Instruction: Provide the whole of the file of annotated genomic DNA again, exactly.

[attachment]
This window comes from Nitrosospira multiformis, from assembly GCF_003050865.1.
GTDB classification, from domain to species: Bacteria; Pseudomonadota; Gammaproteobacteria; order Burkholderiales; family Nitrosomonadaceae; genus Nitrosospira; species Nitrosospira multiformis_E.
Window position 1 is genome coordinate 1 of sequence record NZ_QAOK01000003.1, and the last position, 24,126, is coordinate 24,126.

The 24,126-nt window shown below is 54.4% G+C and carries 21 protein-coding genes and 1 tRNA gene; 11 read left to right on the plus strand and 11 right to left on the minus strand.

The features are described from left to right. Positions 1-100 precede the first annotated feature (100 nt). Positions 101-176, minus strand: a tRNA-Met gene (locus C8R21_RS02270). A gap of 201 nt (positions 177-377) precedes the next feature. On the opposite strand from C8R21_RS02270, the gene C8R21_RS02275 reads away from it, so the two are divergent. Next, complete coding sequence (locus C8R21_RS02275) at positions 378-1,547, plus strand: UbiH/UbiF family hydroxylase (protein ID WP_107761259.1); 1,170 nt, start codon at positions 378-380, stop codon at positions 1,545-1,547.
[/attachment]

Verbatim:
This window comes from Nitrosospira multiformis, from assembly GCF_003050865.1.
GTDB classification, from domain to species: Bacteria; Pseudomonadota; Gammaproteobacteria; order Burkholderiales; family Nitrosomonadaceae; genus Nitrosospira; species Nitrosospira multiformis_E.
Window position 1 is genome coordinate 1 of sequence record NZ_QAOK01000003.1, and the last position, 24,126, is coordinate 24,126.

The 24,126-nt window shown below is 54.4% G+C and carries 21 protein-coding genes and 1 tRNA gene; 11 read left to right on the plus strand and 11 right to left on the minus strand.

The features are described from left to right. Positions 1-100 precede the first annotated feature (100 nt). Positions 101-176, minus strand: a tRNA-Met gene (locus C8R21_RS02270). A gap of 201 nt (positions 177-377) precedes the next feature. On the opposite strand from C8R21_RS02270, the gene C8R21_RS02275 reads away from it, so the two are divergent. Next, complete coding sequence (locus C8R21_RS02275) at positions 378-1,547, plus strand: UbiH/UbiF family hydroxylase (protein ID WP_107761259.1); 1,170 nt, start codon at positions 378-380, stop codon at positions 1,545-1,547.